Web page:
One option to consider when refinancing your mortgage is to refinance for more than the remaining balance of your original mortgage; this is tapping into your home equity, or cashing out equity, so to speak. With low interest rates, you can do so without increasing your monthly mortgage payment. For example, at 6.4 percent, the monthly installment on a $250,000, 30 Year fixed interest rate loan is $1,546.75; however at 5.4 percent, that same mortgage payment lets you take out nearly $20,000 in equity more.
The way to put this cash to use is paying off higher rate loans you may have, like credit cards. Suppose you have a $15,000 car loan at 10 percent interest, also paying the minimum payments on $10,000 worth of credit card debt at 17 percent interest. Your payments every month for that debt would be over $680. Suppose then that you refinance your mortgage loan, taking out $25,000 in equity to pay your car and credit card debt. This would result in a savings of $505 per month!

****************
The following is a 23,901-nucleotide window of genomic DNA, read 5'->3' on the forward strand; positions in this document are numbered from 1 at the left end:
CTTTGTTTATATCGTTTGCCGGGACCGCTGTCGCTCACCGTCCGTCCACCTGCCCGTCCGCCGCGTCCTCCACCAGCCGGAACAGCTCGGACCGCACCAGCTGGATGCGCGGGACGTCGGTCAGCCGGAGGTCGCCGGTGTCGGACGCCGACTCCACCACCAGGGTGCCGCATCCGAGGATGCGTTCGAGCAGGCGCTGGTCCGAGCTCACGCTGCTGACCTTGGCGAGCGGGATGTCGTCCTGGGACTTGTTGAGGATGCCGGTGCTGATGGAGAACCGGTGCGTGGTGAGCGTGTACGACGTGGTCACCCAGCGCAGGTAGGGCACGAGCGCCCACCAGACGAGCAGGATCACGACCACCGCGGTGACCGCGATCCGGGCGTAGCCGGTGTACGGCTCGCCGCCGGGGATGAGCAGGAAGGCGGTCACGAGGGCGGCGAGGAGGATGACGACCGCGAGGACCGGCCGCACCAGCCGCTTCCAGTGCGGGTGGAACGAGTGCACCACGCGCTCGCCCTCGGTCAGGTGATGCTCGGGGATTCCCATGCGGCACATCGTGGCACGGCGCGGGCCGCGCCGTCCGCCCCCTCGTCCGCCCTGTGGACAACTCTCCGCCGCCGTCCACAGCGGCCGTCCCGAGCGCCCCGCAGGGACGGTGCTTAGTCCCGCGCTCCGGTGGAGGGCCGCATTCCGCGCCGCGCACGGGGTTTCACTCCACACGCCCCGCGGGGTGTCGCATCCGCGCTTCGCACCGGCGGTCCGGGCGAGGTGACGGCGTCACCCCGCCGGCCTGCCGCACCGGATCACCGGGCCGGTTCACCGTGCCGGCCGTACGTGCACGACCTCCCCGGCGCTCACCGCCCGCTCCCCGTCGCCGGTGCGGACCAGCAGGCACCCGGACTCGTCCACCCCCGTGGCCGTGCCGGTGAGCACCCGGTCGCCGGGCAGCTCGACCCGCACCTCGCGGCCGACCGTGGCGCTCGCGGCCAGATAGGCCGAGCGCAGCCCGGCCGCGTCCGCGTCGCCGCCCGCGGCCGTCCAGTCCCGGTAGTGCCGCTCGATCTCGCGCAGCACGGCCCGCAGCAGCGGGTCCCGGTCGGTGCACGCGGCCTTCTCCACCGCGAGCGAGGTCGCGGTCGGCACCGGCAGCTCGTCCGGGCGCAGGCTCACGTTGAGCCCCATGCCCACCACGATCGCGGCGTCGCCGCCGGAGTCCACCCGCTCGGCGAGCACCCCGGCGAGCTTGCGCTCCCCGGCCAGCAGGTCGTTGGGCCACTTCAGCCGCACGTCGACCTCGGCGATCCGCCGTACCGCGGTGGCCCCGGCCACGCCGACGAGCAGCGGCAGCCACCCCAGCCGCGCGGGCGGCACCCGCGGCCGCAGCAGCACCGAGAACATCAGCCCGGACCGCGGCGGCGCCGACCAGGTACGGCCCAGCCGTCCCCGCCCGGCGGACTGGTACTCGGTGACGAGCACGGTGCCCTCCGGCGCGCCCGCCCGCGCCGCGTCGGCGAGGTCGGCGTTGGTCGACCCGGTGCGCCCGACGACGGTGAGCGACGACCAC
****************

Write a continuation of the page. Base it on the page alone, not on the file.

You don’t have to use all of the cash for paying off bills. It is of course, your money. When Tina Davis refinanced her adjustable rate mortgage (ARM) for a fixed interest rate loan last summer, she increased her mortgage load $37,000, from $103,000 to $140,000. She used the proceeds to pay her refinancing expenses and $17,000 of the equity to pay off an 8% home equity loan, for which she had been paying $250 every month. She spent the remaining $14,000 to install hardwood floors and re-stucco her home; all for just another $19 a month on top of her monthly mortgage payment.
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